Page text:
Education: The Good, the Bad, and What We Can Do

There are some hopeful statistics coming out of the U.S. Department of Education’s National Center for Education Statistics (NCES):

1) The student-to-teacher ratio is going down: from 16 to 15 students per teacher in public schools, and from nearly 15 to 12 in private schools between 2000 and 2013.  This is good news because the student-to-teacher ratio is known to affect student performance; the more teachers, the more personal attention each student gets, and accordingly, the better their grades tend to be.School graduation

2) Fewer are dropping out of high school.  Among 16 to 24 year olds, the percentage that are high school dropouts declined from 12% in 1990 to 7% in 2011.  Further, there were declines among white, black and Hispanic students alike.

3) More are going to college.  About 22 million students attended college in the fall 2013, up 6.5 million since fall 2000.  That increase is not just due to population growth.  The percentage of 18 to 24 year olds enrolled in college was also higher: 42% in 2011 compared with 36% in 2000.  Further, the college population is growing more diverse.  The percentage of college students who were Black rose from 12% to 15% from 2000 to 2011.  The percentage who were Hispanic rose from 10% to 14% in the same period.

So primary and secondary school students are getting somewhat more teacher attention, dropping out less, and going to college more, driven in part by the clear payoffs of higher education.  In 2011, here were the median earnings for young adults with different educational levels:

$22,900: No high school diploma

$30,000: High school diploma

$37,000: Associate’s degree

$45,000: Bachelor’s degree

$59,200: Master’s degree or higher

But as Demos, a think tank based in New York City, has stressed, while college enrollment has clearly risen, so has college dropout.  Only 56% of those enrolled in four-year colleges earn a bachelor’s degree after six years, and less than 30% of those in community college earn an associate’s degree within three years.  And many drop out with burdensome school loan debts.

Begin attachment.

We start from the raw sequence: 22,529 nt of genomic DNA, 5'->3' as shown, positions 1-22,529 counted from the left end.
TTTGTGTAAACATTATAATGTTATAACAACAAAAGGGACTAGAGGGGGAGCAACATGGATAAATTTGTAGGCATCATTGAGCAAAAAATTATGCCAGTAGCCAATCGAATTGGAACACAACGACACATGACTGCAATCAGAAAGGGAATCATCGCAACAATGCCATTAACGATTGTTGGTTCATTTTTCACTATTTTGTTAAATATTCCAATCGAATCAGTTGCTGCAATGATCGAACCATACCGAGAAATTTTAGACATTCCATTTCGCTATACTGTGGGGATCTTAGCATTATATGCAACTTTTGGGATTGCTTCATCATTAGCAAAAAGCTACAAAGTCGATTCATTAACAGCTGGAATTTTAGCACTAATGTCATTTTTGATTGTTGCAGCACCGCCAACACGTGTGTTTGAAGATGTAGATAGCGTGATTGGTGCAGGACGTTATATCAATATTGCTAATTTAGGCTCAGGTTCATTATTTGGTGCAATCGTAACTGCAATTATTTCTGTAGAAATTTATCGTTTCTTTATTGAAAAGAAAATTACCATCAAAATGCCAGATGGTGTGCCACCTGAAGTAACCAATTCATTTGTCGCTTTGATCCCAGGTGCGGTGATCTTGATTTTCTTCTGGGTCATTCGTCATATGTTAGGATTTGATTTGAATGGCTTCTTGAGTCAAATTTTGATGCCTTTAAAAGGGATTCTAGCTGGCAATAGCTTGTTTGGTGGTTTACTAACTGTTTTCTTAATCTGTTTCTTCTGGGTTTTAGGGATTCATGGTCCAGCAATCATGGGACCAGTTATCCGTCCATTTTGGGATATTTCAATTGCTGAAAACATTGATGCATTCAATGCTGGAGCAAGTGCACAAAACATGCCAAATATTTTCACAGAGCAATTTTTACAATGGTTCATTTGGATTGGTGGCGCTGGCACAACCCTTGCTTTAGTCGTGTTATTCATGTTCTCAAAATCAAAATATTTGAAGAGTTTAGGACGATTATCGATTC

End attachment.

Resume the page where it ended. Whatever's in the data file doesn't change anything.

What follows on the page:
Part of the college dropout problem is the rising cost of college, as Demos emphasizes.  But as I and so many other current and former college professors can attest, it’s also about how prepared high school graduates are for college.  A lot of the blame falls on primary and secondary schools, which may be improving student-to-teacher ratios with more funding, but less so the rigor of the education they provide their students.  Demanding more of students has been shown to improve their performance (and can cost less than lowering the student-to-teacher ratio), but it doesn’t necessarily facilitate moving students along from grad to grade, as schools are eager to do.

We must demand more of students, and support them more to ensure that they are challenged enough to grow, but not so much that they feel overwhelmed and quit.  In schools, such support can take the form of better quality teachers, and longer school days that allow students more time to struggle and grow, among other changes reformers commonly call for.

But reformers need to think beyond school walls to the wider society students enter and the culture they swim in when they leave school every day.  Does our society support learning in everyday life at home, at play and work?   Does the culture students swallow so eagerly after school support learning?  I suspect at least some, if not most of you, dear readers, will answer “no” or “not enough” to these questions.

So what can we do to nurture a culture of learning in everyday life?  This is the question that drives Learning Life.  We don’t pretend to have all the answers, but we believe that education cannot be limited to a certain period in life, to schools, to books, or even tablets and the internet.  Education needs to spread on the surfaces of everyday life, from placemats and cereal boxes at home, to cup sleeves in cafes, napkins in restaurants, and posters in public buses, trains and bathrooms, connecting each of those surfaces to more learning online.

Are you with us?  If you are, please support Learning Life by following us on Facebook, Twitter or Linkedin.  Subscribe free to our monthly e-newsletter to keep up with what we’re doing (see the sign-up note on the right sidebar on this page).  And, consider becoming a Learning Life sustainer.  Sustainers give a small amount every month – $5, $10, $25, or $50 – to help fund our work nurturing a culture of learning by spreading knowledge on the surfaces of everyday life (under “Donation Type” at our donation page, you can schedule your donations to occur weekly, monthly, quarterly, or annually).

Thank you for your support!

Paul Lachelier, Ph.D.
Founder, Learning Life

 

References 

National Center for Education Statistics.  2013.  “Back to School Statistics

Wheary, Jennifer.  2012.  “Debt But No Degree: The College Drop-Out Problem”  Demos.